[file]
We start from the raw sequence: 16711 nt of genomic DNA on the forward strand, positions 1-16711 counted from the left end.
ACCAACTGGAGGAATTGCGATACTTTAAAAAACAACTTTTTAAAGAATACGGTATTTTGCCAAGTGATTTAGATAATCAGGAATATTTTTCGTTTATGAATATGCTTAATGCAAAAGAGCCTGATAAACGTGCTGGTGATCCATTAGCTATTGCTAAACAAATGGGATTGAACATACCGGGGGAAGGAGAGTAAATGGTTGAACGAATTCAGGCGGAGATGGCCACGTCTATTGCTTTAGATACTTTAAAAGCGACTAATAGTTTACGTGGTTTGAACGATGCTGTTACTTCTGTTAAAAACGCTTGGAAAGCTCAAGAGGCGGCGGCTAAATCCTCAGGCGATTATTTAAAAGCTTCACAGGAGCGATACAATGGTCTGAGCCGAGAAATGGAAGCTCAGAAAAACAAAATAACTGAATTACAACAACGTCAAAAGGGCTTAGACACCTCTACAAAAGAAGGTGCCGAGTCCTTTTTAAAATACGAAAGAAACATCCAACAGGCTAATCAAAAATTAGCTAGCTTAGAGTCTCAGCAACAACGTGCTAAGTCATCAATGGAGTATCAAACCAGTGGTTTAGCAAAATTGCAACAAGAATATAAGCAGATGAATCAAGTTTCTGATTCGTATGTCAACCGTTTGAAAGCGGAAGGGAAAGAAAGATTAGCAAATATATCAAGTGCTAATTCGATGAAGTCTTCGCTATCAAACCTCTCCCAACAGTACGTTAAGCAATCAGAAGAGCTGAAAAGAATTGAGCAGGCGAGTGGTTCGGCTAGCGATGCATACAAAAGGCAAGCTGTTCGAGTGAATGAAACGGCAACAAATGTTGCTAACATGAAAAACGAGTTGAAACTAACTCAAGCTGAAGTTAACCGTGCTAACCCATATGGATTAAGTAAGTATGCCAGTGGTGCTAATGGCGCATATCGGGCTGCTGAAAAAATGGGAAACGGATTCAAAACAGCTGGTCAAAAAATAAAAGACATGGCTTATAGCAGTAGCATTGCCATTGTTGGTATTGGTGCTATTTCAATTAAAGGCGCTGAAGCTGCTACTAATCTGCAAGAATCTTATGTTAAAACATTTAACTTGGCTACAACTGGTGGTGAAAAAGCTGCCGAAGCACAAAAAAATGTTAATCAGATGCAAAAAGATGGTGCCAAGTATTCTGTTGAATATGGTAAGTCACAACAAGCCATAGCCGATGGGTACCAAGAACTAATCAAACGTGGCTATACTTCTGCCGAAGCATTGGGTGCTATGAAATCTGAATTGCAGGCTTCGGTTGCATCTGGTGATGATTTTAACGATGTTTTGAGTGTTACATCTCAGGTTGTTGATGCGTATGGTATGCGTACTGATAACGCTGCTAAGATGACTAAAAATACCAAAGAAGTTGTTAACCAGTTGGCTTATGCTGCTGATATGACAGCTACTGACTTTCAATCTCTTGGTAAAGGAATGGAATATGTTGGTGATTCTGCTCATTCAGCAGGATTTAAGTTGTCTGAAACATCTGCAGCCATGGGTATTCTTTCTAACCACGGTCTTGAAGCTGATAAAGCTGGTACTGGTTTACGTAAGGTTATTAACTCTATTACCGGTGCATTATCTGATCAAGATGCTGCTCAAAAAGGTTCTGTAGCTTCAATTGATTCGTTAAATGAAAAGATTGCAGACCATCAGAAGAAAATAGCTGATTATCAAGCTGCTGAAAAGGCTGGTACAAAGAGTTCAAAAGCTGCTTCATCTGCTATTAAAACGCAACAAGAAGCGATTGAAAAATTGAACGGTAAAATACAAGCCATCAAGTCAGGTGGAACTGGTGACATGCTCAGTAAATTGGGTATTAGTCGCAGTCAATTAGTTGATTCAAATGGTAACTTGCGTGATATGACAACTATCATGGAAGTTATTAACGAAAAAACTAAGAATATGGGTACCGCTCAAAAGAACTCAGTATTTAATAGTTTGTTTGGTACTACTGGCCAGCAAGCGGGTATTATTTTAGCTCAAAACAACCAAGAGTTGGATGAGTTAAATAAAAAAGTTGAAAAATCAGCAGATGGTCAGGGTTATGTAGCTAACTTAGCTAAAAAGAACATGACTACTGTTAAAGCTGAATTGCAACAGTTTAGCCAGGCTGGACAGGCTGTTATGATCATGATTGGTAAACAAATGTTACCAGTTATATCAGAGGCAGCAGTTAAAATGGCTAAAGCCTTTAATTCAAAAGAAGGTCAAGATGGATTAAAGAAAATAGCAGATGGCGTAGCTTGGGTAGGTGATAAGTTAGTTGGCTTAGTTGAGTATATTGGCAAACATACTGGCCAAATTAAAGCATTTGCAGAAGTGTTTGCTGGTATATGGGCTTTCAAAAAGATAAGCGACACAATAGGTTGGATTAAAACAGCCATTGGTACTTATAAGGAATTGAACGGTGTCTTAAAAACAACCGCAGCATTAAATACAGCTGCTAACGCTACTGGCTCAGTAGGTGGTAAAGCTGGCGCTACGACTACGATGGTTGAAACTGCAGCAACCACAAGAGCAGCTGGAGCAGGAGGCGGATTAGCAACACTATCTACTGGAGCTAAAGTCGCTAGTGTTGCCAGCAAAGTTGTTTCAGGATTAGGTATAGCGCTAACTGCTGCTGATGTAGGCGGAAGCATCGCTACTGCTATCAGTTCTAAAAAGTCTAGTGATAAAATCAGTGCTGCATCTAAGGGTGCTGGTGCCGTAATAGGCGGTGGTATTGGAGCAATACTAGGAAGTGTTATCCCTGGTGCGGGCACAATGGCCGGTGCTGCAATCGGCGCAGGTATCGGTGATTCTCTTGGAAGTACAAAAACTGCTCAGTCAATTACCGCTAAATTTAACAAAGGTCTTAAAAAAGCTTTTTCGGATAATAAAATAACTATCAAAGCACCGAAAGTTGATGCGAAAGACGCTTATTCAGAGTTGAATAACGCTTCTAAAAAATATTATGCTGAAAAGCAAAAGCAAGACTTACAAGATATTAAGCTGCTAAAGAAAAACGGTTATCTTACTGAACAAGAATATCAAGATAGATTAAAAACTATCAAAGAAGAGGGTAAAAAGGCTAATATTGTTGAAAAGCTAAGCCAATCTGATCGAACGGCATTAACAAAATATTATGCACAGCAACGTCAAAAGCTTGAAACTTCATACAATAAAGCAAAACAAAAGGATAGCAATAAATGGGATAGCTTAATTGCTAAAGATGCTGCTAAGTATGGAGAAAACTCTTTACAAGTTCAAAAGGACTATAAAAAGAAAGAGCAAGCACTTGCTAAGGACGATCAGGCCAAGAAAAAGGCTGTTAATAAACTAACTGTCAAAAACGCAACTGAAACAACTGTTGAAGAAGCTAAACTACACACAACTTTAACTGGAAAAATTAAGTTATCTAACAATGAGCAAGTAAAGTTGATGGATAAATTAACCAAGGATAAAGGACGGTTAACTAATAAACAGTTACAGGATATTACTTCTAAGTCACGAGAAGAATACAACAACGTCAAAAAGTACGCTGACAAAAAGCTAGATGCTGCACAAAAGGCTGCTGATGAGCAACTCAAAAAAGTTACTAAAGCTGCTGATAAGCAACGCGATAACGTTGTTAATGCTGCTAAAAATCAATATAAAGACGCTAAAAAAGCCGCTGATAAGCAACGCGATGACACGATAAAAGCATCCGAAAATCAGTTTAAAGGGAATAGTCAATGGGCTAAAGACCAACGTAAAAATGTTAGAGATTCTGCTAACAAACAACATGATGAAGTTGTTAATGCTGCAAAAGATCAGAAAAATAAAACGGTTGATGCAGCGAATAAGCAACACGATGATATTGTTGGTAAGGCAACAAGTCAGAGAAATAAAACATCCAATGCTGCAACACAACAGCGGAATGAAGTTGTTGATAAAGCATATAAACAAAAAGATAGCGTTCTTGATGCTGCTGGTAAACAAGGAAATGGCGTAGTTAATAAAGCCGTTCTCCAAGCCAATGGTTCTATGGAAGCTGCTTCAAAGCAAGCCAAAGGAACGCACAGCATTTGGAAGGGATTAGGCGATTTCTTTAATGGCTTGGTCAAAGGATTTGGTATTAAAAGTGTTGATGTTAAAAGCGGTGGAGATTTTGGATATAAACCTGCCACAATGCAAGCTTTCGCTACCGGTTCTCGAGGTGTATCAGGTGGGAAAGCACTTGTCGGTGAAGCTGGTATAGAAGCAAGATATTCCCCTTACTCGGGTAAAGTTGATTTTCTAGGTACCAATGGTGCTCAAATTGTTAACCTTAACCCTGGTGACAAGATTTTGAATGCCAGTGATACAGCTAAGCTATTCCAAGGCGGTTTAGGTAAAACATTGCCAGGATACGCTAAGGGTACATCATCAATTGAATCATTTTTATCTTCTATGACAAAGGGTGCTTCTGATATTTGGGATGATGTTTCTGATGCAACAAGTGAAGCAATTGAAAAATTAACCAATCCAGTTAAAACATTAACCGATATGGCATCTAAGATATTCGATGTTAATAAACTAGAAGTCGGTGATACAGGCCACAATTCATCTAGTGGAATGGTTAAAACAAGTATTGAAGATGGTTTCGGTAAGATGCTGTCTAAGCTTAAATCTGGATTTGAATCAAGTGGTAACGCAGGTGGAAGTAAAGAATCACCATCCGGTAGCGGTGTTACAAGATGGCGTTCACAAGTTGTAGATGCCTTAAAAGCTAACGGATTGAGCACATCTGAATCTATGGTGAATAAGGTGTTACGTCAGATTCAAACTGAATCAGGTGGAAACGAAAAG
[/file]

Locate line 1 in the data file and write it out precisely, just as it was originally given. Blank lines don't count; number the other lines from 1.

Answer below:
We start from the raw sequence: 16711 nt of genomic DNA on the forward strand, positions 1-16711 counted from the left end.